Measuring Judicial Activism

Stefanie A. Lindquist, Frank B. Cross

Research output: Book/ReportBook

58 Scopus citations


This book explores the theoretical and empirical dimensions to this controversial subject. The main aim of the book is to shift the focus of the academic and political debate over judicial activism to a more objective, empirically-based approach to analyzing activism in appellate courts. Focusing on the justices' voting behavior on the United States Supreme Court from 1954 to 2004, the book first identifies theoretical dimensions to judicial activism based on scholars' attention to the Court's potential for countermajoritarian action. In particular, the book considers the propensity of the justices to (1) strike down legislation enacted by state and federal elected officials, (2) invalidate executive branch actions in connection with judicial review of administrative agencies, (3) expand the power of the federal judiciary through increasing access to the courts, and (4) alter prevailing legal rules by overturning precedent. All of these dimensions are also evaluated in terms of the justices' propensities to vote in these areas in accordance with their own personal policy preferences. The final chapter creates a "judicial activism scale" for the justices serving on the Court during the Warren, Burger, and Rehnquist Courts.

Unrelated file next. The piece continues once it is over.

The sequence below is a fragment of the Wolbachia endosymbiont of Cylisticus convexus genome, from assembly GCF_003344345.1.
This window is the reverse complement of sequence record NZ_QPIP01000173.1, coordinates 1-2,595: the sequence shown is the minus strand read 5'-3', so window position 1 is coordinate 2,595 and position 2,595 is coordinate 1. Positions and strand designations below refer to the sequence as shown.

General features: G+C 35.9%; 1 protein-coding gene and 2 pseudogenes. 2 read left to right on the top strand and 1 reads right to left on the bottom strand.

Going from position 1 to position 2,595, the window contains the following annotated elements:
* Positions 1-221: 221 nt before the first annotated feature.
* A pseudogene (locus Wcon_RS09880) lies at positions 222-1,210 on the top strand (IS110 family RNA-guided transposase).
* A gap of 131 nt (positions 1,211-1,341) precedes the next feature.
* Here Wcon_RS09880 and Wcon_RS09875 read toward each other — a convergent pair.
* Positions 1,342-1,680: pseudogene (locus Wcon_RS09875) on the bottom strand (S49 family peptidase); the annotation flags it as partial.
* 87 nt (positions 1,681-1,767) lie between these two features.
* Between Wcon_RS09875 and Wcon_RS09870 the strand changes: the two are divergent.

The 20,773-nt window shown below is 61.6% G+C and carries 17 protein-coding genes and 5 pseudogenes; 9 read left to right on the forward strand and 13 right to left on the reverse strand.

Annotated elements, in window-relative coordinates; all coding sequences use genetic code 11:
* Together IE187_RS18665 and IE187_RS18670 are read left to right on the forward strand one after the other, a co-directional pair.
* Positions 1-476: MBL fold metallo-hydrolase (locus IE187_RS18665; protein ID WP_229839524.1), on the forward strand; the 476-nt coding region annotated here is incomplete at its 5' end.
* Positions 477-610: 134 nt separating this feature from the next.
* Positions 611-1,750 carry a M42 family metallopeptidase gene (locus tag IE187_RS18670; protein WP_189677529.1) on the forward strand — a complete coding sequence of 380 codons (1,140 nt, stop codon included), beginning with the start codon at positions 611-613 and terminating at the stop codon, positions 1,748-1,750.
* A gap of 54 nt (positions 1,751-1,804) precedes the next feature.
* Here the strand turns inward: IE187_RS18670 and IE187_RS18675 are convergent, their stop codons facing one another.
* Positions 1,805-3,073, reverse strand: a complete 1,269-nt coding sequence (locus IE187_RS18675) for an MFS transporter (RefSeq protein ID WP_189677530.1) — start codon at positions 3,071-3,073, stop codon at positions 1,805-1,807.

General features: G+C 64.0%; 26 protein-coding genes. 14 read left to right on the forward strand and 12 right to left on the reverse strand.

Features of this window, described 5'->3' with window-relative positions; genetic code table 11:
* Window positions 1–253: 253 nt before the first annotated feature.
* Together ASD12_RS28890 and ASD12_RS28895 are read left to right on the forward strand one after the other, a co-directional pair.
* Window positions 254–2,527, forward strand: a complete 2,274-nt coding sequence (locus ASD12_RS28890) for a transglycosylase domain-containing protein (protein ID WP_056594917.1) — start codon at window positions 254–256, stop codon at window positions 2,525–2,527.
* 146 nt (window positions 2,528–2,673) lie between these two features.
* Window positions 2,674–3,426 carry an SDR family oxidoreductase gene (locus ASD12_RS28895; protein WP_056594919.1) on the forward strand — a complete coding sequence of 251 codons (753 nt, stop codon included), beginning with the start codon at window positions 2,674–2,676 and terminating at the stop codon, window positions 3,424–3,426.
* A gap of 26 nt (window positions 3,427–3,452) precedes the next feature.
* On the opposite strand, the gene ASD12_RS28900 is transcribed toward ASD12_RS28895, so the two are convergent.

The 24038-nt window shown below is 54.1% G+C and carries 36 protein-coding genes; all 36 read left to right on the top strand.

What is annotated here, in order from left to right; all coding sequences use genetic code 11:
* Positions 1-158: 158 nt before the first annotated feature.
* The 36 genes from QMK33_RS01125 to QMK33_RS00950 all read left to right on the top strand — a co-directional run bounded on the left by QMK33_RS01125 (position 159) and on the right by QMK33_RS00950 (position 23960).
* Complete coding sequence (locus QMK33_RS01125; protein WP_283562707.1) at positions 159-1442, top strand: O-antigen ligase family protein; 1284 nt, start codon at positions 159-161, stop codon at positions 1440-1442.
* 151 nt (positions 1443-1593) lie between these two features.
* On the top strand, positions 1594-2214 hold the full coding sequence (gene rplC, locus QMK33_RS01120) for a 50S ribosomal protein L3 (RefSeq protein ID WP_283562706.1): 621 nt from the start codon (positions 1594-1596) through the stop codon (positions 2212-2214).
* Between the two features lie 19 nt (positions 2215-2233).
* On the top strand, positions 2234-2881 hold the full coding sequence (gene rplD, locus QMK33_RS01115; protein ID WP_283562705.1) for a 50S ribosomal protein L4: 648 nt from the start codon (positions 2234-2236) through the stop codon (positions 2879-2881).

Original languageEnglish (US)
PublisherOxford University Press
Number of pages192
ISBN (Electronic)9780199870790
ISBN (Print)9780195370850
StatePublished - May 1 2009
Externally publishedYes


  • Countermajoritarianism
  • Judicial activism
  • Judicial decision making
  • Judicial restraint
  • Supreme court

ASJC Scopus subject areas

  • General Arts and Humanities


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